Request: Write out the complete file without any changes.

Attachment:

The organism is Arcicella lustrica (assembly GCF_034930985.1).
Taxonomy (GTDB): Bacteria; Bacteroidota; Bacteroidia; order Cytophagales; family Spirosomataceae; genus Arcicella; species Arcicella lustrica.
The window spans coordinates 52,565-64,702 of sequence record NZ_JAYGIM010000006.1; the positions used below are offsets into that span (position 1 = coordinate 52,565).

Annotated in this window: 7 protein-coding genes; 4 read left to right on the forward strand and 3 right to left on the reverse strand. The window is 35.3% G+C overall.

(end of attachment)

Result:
The organism is Arcicella lustrica (assembly GCF_034930985.1).
Taxonomy (GTDB): Bacteria; Bacteroidota; Bacteroidia; order Cytophagales; family Spirosomataceae; genus Arcicella; species Arcicella lustrica.
The window spans coordinates 52,565-64,702 of sequence record NZ_JAYGIM010000006.1; the positions used below are offsets into that span (position 1 = coordinate 52,565).

Annotated in this window: 7 protein-coding genes; 4 read left to right on the forward strand and 3 right to left on the reverse strand. The window is 35.3% G+C overall.